For nearly a decade, ISPE and a task force of industry leaders have been working on ways to better understand the root causes and possible mitigations for drug shortages. ISPE has engaged leaders from more than 30 major companies, regulators from 10 agencies, and regional industry associations to ensure a comprehensive approach to this critical issue affecting countless patients around the world.
October 2019: ISPE’s Drug Shortages publications and tools are cited in the FDA’s Drug Shortages: Root Causes and Potential Solutions Report.
June 2019: ISPE’s Drug Shortages Prevention Plan is cited in the EMA Head of Medicines Agency’s Guidance on detection and notification of shortages of medicinal products for Marketing Authorization Holders (MAHs) in the Union (EEA).
January 2017: Working with The Pew Charitable Trusts, ISPE published the results of a joint study, Drug Shortages: An Exploration of the Relationship between U.S. Market Forces and Sterile Injectable Pharmaceutical Products.
February 2016: ISPE released a Drug Shortages Introductory webinar created to bring knowledge to the industry on the regulatory expectations regarding drug shortages and practical tools for use in preventing shortages.
February 2016: ISPE Chairman invited to National Public Radio’s Diane Rehm Show to speak about the impact of drug shortages on industry and patients on.
November 2015: ISPE published its Drug Shortage Assessment and Prevention Tool. The Tool provides a structured approach for industry to develop strategies and practices for each of the six drug shortages dimensions described in the ISPE Drug Shortages Prevention Plan.
October 2015: ISPE joined more than 50 delegates from other industry associations, patient group, health care providers, EMA members, National Competent Authority inspectors, and regulators from agencies such as the FDA at an EMA Stakeholder Meeting on Product Shortages to review progress and plan next steps.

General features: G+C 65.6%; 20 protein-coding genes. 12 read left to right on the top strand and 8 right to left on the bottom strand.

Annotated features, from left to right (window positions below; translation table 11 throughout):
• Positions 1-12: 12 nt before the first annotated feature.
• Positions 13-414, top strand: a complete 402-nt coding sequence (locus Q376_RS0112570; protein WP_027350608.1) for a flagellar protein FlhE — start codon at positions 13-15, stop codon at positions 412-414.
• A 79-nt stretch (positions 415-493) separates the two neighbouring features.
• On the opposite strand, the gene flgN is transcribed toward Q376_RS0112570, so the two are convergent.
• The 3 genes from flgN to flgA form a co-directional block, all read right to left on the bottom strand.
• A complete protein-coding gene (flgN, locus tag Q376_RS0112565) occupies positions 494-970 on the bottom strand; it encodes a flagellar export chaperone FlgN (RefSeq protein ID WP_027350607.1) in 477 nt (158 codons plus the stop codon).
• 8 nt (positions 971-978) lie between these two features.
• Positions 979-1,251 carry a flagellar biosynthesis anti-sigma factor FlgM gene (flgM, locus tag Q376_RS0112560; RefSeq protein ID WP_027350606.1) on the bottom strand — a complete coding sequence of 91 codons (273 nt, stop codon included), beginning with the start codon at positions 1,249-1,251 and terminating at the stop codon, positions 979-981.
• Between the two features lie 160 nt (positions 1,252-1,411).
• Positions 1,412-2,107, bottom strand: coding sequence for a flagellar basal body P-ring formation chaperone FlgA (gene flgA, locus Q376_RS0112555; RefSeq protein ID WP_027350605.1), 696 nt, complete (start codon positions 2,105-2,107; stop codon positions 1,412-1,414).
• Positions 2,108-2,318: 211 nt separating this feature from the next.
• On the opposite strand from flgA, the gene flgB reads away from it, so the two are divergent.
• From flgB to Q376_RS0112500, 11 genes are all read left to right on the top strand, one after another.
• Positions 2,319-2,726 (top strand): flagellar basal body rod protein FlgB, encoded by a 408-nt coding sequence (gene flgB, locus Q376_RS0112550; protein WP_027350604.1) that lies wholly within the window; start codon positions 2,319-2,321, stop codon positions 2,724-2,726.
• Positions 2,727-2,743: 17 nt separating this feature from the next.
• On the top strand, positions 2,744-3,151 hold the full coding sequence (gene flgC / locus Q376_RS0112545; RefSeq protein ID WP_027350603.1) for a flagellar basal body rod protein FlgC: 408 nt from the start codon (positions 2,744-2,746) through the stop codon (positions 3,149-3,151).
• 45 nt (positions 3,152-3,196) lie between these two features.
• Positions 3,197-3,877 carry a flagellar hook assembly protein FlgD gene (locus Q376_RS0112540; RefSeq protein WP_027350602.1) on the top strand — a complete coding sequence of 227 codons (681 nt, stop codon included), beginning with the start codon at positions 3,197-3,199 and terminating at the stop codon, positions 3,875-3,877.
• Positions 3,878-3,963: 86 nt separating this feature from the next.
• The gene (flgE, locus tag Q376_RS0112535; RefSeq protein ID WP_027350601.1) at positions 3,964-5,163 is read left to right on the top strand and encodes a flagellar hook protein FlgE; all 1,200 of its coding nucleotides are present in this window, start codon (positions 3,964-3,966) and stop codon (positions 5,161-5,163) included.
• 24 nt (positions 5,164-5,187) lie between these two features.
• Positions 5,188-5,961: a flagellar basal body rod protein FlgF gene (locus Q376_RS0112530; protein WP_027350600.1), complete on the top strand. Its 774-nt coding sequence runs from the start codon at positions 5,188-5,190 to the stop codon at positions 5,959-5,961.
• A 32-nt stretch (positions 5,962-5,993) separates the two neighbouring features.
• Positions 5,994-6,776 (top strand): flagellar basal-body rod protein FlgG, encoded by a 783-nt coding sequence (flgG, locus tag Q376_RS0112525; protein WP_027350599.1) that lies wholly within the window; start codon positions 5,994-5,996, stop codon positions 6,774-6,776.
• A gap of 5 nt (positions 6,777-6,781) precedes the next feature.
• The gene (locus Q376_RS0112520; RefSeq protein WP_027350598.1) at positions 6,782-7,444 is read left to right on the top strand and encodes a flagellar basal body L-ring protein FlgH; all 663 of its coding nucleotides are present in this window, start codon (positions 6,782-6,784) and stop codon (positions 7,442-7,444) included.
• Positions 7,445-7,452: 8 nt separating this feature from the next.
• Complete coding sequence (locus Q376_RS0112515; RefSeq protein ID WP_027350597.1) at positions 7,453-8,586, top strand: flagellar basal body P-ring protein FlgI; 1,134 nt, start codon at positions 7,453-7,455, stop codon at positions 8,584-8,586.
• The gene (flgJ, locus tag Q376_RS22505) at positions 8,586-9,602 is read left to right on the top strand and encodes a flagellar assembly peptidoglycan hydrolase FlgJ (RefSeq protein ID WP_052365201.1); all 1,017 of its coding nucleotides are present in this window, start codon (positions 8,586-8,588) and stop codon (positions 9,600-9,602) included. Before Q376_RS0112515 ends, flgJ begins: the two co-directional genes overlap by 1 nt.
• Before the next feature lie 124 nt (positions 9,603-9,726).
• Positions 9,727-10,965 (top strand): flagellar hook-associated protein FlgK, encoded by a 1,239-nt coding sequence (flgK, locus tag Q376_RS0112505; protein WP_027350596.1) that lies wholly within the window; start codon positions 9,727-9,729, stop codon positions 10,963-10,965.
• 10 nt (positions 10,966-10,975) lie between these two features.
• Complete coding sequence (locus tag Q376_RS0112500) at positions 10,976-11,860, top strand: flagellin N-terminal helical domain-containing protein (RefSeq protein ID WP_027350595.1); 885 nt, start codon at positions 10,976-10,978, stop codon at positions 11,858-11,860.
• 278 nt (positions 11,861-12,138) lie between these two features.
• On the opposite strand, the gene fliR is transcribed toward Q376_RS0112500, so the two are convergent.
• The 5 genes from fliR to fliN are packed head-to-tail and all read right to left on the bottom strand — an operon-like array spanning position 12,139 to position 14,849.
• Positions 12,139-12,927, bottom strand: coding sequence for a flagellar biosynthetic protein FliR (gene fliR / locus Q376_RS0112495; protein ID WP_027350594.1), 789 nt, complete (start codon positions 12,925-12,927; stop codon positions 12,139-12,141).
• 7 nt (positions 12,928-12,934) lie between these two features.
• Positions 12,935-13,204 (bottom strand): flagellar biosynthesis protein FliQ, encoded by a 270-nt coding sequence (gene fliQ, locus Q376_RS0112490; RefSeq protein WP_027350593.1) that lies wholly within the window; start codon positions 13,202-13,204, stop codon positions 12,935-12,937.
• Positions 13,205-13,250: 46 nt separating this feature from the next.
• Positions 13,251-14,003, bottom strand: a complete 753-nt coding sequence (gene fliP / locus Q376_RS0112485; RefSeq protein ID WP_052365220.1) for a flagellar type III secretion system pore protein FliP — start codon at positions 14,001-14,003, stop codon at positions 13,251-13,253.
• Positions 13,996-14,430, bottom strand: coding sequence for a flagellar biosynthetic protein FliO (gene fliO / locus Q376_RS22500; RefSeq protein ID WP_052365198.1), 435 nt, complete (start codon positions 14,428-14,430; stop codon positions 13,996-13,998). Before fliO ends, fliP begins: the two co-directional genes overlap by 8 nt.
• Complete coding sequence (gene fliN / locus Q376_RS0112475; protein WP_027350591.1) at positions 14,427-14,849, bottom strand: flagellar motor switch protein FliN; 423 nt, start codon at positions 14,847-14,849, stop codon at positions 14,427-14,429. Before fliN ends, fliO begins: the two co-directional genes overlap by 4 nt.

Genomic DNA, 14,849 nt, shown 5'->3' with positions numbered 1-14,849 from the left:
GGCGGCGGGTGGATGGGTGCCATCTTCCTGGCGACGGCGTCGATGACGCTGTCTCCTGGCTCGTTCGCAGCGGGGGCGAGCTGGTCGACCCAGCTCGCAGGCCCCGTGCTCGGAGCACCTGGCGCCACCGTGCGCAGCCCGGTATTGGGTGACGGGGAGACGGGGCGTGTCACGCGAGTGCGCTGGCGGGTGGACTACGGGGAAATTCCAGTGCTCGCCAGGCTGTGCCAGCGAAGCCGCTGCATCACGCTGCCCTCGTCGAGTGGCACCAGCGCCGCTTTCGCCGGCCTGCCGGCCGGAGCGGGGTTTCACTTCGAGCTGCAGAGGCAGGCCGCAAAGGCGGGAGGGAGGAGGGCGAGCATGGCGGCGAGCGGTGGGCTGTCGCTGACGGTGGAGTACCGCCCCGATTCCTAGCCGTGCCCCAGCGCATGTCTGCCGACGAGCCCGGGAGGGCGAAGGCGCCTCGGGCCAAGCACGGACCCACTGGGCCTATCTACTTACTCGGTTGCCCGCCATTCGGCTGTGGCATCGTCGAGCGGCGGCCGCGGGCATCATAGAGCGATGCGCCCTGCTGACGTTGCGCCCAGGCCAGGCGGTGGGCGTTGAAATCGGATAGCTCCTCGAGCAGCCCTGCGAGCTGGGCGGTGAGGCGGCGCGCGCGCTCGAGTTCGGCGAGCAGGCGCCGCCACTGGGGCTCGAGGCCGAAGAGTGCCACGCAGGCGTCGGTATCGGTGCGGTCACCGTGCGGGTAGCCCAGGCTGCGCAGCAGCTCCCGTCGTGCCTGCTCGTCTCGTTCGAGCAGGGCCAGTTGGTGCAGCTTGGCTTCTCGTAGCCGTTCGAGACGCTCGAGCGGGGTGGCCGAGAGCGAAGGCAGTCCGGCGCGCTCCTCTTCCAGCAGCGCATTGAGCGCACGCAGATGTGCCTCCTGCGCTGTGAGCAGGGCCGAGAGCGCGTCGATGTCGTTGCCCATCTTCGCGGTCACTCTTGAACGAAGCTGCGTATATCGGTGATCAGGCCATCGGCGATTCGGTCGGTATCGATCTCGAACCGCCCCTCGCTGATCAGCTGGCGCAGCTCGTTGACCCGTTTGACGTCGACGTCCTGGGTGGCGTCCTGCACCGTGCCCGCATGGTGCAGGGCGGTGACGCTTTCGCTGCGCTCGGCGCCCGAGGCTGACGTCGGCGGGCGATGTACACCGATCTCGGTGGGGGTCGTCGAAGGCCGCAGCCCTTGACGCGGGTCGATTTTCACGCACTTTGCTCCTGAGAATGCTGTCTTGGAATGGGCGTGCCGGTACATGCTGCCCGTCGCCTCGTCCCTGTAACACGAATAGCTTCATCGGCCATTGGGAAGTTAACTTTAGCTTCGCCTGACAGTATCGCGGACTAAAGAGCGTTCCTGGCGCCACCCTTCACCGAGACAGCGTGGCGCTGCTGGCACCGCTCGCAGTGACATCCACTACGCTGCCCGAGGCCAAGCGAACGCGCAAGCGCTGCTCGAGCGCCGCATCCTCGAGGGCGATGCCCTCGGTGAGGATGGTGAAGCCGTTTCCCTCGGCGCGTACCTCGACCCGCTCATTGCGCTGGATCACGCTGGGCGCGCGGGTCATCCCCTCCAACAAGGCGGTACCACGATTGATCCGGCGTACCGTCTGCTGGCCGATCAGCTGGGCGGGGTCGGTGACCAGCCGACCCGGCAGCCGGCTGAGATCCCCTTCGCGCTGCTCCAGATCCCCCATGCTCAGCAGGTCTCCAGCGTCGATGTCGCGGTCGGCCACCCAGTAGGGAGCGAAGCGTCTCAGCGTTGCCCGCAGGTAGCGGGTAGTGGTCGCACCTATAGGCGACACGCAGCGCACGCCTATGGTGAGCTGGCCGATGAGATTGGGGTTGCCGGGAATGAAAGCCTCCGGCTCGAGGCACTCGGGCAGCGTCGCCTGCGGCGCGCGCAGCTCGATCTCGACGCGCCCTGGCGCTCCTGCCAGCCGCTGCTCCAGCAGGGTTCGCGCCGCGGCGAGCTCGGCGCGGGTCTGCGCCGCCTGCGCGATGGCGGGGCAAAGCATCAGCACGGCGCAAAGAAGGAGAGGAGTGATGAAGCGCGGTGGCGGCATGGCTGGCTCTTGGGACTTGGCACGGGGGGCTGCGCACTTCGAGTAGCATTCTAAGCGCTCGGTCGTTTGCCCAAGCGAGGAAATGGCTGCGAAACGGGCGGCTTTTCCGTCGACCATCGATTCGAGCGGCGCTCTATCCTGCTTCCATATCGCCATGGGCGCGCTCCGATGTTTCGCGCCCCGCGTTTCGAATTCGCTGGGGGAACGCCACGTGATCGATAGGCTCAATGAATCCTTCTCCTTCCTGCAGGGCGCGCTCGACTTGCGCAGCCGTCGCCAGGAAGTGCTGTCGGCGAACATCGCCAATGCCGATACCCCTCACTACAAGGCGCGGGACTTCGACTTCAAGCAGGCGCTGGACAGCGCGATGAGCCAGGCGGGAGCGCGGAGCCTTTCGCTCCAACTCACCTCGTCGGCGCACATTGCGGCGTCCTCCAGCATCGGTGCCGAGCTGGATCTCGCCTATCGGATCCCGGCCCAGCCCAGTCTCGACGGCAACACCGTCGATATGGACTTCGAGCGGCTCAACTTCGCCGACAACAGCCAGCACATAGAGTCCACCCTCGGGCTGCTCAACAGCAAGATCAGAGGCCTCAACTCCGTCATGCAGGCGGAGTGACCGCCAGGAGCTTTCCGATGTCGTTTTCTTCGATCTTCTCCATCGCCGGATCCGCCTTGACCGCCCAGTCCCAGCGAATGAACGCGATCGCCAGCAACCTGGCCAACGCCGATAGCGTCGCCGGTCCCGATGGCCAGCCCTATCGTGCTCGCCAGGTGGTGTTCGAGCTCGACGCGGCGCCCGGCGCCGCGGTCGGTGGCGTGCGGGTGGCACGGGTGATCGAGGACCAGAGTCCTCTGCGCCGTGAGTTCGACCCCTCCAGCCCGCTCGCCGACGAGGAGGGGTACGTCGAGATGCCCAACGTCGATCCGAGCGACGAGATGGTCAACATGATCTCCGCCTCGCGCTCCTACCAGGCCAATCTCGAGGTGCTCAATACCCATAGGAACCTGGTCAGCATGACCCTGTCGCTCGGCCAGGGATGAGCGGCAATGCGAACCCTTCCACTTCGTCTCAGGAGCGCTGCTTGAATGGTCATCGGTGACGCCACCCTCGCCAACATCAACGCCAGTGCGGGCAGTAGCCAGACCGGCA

November 2014: ISPE’s Drug Shortages Prevention Plan formed part of the inter-association task force’s collaborative plan, Prevention of Drug Shortages Based on Quality Manufacturing Issues.
October 2014: ISPE published its Drug Shortages Prevention Plan presenting a global and holistic response addressing shortages at both the product and process levels. The Plan lays out how industry can best prevent drug shortages from occurring by identifying the root causes of supply disruptions and creating a quality culture that will ensure a robust, resilient and reliable supply of medications.
February 2014: By request of FDA, ISPE documented the timeframes for upgrading facilities and equipment - one of the identified causes of drug shortages - in the paper Understanding Global Regulatory Filings Timelines: Upgrading Aseptic Processing Equipment or Facilities.
December 2013: ISPE was designated as moderator of an inter-association task force charged by EMA to develop a collaborative plan for the prevention of drug shortage resulting from manufacturing quality issues.
October 2013: ISPE presented highlights of its research to the EMA at an invitation-only workshop on product shortages due to manufacturing and quality problems.
October 2013: ISPE’s Report on the ISPE Drug Shortages Survey is cited in FDA's Strategic Plan for Preventing and Mitigating Drug Shortages.
June 2013: ISPE published the findings of its survey in the Report on the ISPE Drug Shortages Survey.
May 2013: ISPE met with the US FDA to discuss early survey findings. ISPE accelerated the data analysis at FDA request.
August 2012 - February 2013: ISPE developed and launched a comprehensive survey seeking information about root causes of shortages that can be attributed to technical, manufacturing and quality issues.
July 2012: Following passage of the FDA Safety Innovation Act (FDASIA), the ISPE Drug Shortages Team met with Dr. Janet Woodcock, Director of the Center for Drug Evaluation and Research (CDER) at the US FDA, and presented a concept paper concerning proposed activities aimed at helping regulators and industry understand and address the challenge of drug shortages.